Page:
Nathan Jenkins is a Milligan alumnus who runs a financial planning company in Johnson City. He enrolled at Milligan the same semester Jeanes became president. He was among those who attended Monday’s prayer service at Seeger.
Jenkins, who played basketball, remembered the Jeaneses sitting in the stands with other fans sporting orange vests during basketball games. He smiled as he recalled the memory.
“He was a very good man,” Jenkins said. “If we could take some of the attributes that he lived out daily in his life and apply them to our own, we’d all be better off.”
Besides being president of Milligan, Jeanes served on the boards of Christian Missionary Fellowship; the Christian Church Foundation for the Handicapped; Mountain States Health Alliance; Elders of First Christian Church; Johnson City and the State of Franklin Savings Bank. He was a member of the Johnson City Rotary Club, having served as president in 2000-2001. He also served as a volunteer chaplain at the Johnson City Medical Center for a number of years.
Dennis Vonderfecht, president and CEO of MSHA, released a statement on Jeanes’ death.
“Throughout his esteemed career, Don has always maintained a passion for ministry, and he never stopped serving in the volunteer chaplain role that he began two decades ago,” Vonderfecht said. “Through his example in both leadership and service, Don leaves behind a legacy of great character and integrity. I am grateful for the mark that he has left on MSHA and will dearly miss his friendship.”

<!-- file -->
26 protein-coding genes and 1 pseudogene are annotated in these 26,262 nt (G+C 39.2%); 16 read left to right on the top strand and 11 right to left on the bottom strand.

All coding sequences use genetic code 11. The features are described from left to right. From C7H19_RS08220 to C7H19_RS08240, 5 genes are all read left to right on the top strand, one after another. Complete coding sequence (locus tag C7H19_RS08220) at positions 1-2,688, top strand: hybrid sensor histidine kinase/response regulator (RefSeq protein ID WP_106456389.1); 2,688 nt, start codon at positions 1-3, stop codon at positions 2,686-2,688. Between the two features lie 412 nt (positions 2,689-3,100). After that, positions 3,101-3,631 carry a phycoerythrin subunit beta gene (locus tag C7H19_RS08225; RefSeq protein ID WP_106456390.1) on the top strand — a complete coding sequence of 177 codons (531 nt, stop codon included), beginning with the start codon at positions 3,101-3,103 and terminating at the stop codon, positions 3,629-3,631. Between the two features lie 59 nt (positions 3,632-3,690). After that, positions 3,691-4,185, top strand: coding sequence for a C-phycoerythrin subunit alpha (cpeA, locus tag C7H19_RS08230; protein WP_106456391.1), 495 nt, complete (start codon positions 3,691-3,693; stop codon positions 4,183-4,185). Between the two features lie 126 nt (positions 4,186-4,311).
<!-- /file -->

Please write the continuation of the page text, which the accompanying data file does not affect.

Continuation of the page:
A native of Georgia, Jeanes was a 1968 magna cum laude graduate of Milligan College. After graduation, he served as director of financial aid and assistant to the business manager at Milligan while attending Emmanuel Christian Seminary. In 1972, he received his master of divinity degree, with honors, from Emmanuel Christian Seminary.
Jeanes joined the faculty at Atlanta Christian College, where he taught Bible and humanities and administered the student financial aid program for six years. In 1978 he was named administrative vice president of the college, where he served until 1984. During this time he did doctoral coursework at Emory University.
An ordained minister, Jeanes served as associate minister and operations manager at First Christian Church in Johnson City from 1984 to 1986. He then was called to serve as senior minister of Spring Branch Christian Church in Houston, Texas. In 1991, he returned to First Christian Church in Johnson City, this time as senior minister. From that ministry, he was chosen to be named president of Milligan College in 1997.
Jeanes was an active member of Milligan’s Board from 1981 until his appointment as president. In 1994 he was awarded the honorary doctorate of divinity degree by Milligan College.
Jeanes is survived by his wife Clarinda, a 1971 Milligan graduate; a daughter and son-in-law, Amy and Brad Folck, both 1999 Milligan graduates; and grandsons Eli and Hayden.
A campus-wide convocation service will be held today at 11 a.m. in Seeger.
A celebration of life service is scheduled for Friday.
Funeral arrangements are incomplete and are being handled by Appalachian Funeral Home & Cremation Services.